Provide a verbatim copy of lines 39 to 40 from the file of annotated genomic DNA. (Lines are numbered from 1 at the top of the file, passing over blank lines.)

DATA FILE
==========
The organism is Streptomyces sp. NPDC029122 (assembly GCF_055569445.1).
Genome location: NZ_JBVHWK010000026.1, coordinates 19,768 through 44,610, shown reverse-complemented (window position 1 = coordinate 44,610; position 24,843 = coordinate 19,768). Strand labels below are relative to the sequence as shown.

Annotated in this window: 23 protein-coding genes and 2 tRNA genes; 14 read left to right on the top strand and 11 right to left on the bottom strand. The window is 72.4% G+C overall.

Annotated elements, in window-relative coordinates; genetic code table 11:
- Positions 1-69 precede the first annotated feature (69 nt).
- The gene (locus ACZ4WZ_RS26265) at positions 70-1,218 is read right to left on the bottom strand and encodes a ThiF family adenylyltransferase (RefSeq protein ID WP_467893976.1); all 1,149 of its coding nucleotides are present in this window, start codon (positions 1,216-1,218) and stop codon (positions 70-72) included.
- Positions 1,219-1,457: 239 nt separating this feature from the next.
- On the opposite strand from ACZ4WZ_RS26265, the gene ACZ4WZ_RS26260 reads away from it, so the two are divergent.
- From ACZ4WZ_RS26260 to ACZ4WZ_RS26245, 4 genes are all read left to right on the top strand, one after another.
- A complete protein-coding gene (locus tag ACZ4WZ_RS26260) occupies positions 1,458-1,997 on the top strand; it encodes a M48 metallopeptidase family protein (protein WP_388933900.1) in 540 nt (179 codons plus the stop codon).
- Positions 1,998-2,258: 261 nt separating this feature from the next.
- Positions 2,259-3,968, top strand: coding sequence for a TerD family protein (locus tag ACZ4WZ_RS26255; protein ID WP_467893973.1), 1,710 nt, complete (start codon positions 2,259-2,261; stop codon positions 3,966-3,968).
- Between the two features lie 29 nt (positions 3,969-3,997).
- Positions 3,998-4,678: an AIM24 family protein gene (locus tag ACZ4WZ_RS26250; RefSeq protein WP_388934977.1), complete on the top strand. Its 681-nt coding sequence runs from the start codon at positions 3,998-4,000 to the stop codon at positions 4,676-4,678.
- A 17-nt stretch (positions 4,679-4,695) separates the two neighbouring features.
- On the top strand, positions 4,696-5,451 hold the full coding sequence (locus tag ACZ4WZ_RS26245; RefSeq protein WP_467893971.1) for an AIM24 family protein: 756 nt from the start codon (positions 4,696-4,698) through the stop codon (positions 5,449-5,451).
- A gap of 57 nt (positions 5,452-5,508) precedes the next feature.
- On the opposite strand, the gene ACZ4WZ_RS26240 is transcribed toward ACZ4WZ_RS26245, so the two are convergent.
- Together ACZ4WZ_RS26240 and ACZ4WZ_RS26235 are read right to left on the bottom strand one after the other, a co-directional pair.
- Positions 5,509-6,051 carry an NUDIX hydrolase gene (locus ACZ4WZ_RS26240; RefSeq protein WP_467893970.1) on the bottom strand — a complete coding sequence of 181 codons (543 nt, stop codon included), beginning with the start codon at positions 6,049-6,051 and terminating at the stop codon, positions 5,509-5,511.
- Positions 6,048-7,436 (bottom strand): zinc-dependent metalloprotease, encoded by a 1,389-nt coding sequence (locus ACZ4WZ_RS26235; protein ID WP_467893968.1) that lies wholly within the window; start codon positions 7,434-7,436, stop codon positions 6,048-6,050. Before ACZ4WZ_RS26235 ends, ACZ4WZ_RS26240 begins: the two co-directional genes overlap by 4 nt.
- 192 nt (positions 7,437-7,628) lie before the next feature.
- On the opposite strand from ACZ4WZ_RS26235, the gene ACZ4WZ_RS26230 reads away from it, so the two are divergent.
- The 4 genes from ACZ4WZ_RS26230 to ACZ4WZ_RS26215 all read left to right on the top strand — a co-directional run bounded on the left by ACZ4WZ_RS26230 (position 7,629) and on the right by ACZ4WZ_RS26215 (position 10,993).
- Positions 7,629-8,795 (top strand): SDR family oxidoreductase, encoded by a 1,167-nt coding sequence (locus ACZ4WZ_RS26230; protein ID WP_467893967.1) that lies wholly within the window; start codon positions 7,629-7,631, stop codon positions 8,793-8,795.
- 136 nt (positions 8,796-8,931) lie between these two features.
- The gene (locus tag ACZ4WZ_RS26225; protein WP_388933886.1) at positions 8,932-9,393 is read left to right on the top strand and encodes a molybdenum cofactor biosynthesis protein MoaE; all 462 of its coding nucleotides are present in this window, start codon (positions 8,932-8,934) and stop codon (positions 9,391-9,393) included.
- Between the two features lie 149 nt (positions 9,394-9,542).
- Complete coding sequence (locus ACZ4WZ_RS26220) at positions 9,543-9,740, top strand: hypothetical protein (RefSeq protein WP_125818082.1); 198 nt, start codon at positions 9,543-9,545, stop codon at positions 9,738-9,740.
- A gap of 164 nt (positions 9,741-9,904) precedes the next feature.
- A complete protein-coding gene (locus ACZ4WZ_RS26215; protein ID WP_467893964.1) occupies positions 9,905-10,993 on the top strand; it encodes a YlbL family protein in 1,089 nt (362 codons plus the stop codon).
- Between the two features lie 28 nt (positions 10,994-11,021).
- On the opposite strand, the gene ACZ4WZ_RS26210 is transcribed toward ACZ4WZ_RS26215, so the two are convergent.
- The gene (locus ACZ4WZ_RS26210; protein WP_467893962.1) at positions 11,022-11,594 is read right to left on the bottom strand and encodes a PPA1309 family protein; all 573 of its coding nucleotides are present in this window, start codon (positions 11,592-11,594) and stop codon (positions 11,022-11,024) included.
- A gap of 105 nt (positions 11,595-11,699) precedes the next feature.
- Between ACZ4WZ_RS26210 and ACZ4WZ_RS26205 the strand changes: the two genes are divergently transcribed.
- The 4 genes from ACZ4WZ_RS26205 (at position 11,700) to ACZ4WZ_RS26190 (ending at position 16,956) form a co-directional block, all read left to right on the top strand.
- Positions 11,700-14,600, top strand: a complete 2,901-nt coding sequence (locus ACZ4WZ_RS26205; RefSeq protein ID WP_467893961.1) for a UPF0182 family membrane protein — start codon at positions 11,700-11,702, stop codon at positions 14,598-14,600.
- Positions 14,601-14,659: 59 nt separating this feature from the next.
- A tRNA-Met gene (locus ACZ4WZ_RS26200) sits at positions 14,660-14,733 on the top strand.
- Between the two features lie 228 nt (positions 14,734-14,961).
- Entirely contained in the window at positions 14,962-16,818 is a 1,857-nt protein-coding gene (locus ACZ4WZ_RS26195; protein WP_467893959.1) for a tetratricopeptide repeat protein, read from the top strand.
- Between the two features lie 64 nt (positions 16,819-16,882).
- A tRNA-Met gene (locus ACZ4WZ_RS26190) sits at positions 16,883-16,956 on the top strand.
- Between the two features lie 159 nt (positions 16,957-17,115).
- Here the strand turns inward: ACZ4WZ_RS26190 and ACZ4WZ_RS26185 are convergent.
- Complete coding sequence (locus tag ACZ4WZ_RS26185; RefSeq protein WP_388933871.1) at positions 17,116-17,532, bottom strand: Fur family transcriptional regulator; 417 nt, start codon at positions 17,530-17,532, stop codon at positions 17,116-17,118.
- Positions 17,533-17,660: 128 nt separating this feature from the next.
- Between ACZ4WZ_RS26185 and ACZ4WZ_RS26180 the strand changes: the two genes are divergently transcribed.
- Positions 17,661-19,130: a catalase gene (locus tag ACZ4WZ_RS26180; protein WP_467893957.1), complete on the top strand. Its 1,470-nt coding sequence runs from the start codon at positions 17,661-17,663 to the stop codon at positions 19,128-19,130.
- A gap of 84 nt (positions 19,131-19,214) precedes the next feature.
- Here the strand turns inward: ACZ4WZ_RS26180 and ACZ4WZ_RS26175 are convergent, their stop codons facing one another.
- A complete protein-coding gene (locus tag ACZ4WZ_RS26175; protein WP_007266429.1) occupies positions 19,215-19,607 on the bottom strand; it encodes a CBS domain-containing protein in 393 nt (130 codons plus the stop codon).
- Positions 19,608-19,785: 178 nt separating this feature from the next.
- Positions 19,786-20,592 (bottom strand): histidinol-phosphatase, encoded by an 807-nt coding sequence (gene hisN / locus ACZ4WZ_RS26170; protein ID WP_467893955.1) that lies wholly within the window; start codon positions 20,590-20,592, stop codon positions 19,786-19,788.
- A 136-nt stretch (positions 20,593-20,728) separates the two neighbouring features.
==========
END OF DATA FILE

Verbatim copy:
- Positions 14,601-14,659: 59 nt separating this feature from the next.
- A tRNA-Met gene (locus ACZ4WZ_RS26200) sits at positions 14,660-14,733 on the top strand.